Varenicline reduces post-quit smoking relapses

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1. Smokers randomized to varenicline plus counseling were more likely to abstain from smoking six months after quitting compared to those receiving placebo plus counseling. 

2. Patients randomized to varenicline reported fewer negative emotional effects compared to placebo group. 

Participants receiving varenicline plus counseling relapsed less frequently than those on placebo. In contrast to reports associating varenicline with an increased risk of neuropsychiatric events, patients randomized to varenicline reported fewer negative emotional effects. These results suggest varenicline may help smokers quit more successfully and have a better experience while doing so.

This study lacked the power (n=259) to detect a difference between varenicline and bupropion treatment groups. Verified outcome ascertainment of both abstinence (biochemical testing in addition to self-report) and emotional functioning (weekly assessments) are a strength. Follow-up investigation in a larger sample size with longer-term follow-up would provide insight intervention effectiveness.

Click to read the study in JAMA Psychiatry

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1. Smokers randomized to varenicline plus counseling were more likely to abstain from smoking six months after quitting compared to those receiving placebo plus counseling.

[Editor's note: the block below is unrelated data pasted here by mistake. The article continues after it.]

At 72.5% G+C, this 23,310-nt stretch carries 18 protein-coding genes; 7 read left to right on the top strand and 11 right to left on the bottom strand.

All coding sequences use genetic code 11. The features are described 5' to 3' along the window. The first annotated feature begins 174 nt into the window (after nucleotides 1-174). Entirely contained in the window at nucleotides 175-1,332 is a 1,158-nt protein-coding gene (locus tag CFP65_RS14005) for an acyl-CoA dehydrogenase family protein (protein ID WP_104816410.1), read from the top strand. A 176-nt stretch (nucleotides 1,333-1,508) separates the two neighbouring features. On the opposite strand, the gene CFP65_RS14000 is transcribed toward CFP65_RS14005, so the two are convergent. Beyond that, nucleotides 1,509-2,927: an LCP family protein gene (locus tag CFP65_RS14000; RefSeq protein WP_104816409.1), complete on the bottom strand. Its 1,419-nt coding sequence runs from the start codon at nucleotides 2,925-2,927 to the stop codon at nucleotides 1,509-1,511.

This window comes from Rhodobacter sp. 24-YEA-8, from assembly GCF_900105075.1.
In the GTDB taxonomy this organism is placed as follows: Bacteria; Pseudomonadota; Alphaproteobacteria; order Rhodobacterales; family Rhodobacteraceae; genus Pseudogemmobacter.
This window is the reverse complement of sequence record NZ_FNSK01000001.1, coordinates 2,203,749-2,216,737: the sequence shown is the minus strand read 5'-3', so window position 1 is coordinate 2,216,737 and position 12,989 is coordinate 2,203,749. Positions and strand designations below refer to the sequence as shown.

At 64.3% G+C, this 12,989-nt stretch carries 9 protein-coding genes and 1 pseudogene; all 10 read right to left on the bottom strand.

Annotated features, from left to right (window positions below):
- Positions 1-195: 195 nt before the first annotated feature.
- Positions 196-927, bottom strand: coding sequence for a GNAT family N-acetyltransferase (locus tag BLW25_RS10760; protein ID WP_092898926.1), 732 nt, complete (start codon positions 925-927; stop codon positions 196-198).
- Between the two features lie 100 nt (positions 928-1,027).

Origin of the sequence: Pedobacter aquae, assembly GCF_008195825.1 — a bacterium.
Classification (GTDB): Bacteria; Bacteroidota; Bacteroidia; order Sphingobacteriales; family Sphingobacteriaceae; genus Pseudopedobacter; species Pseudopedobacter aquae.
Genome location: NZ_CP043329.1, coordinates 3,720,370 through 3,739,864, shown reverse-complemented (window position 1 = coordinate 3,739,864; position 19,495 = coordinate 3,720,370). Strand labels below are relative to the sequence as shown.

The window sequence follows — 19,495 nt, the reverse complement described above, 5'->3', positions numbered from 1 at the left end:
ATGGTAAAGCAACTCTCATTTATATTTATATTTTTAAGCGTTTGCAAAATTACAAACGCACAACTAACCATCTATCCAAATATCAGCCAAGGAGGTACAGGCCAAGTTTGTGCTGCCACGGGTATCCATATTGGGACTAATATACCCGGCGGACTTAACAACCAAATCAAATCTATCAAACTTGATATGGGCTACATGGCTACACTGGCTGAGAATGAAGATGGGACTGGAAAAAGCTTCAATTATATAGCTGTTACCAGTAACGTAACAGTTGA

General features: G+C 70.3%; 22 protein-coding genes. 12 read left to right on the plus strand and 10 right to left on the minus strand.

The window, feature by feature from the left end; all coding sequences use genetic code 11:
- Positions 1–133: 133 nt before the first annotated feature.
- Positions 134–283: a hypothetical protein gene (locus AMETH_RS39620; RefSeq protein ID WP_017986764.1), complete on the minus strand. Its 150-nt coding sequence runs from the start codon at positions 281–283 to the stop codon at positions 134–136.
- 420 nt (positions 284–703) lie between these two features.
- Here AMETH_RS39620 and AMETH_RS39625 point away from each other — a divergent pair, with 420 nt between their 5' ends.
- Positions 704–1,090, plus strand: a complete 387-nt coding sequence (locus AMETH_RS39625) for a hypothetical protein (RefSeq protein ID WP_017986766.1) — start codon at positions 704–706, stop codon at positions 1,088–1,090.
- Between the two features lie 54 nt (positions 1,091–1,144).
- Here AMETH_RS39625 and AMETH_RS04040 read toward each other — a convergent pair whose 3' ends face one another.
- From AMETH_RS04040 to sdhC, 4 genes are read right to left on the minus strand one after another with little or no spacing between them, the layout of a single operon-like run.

2. Patients randomized to varenicline reported fewer negative emotional effects compared to placebo group. 

This [randomized controlled] trial assessed the effectiveness of varenicline and buproprion on smoking cessation and post-cessation symptoms in 294 volunteers. Participants were randomized by sex, ethnicity, history of depression, and baseline smoking rate into one of three groups: placebo plus in-person and phone call counseling (n=106), varenicline plus counseling (n=86), and bupropion plus counseling (n=102). Smoking abstinence was assessed at 10 weeks, 3 months, and 6 months post-quit; affective symptoms were recorded at weekly counseling sessions during the 12-week drug treatment phase.

At the 6-months post-quit, participants on varenicline were less likely to relapse (smoke for ≥7 days or smoke ≥1 cigarette for two consecutive weeks) than the placebo group (OR: 2.85, CI: 1.47-5.51) or bupropion group (OR: 1.73, CI: 0.93-3.21). Compared to placebo group participants, varenicline group participants reported lower depression and sadness levels, decreased smoking-related psychological reward, improved concentration, and reduced cravings.

In sum: Participants receiving varenicline plus counseling relapsed less frequently than those on placebo. In contrast to reports associating varenicline with an increased risk of neuropsychiatric events, patients randomized to varenicline reported fewer negative emotional effects. These results suggest varenicline may help smokers quit more successfully and have a better experience while doing so.

This study lacked the power (n=259) to detect a difference between varenicline and bupropion treatment groups. Verified outcome ascertainment of both abstinence (biochemical testing in addition to self-report) and emotional functioning (weekly assessments) are a strength. Follow-up investigation in a larger sample size with longer-term follow-up would provide insight intervention effectiveness.

Click to read the study in JAMA Psychiatry 

By Caroline Huang and Leah Hawkins

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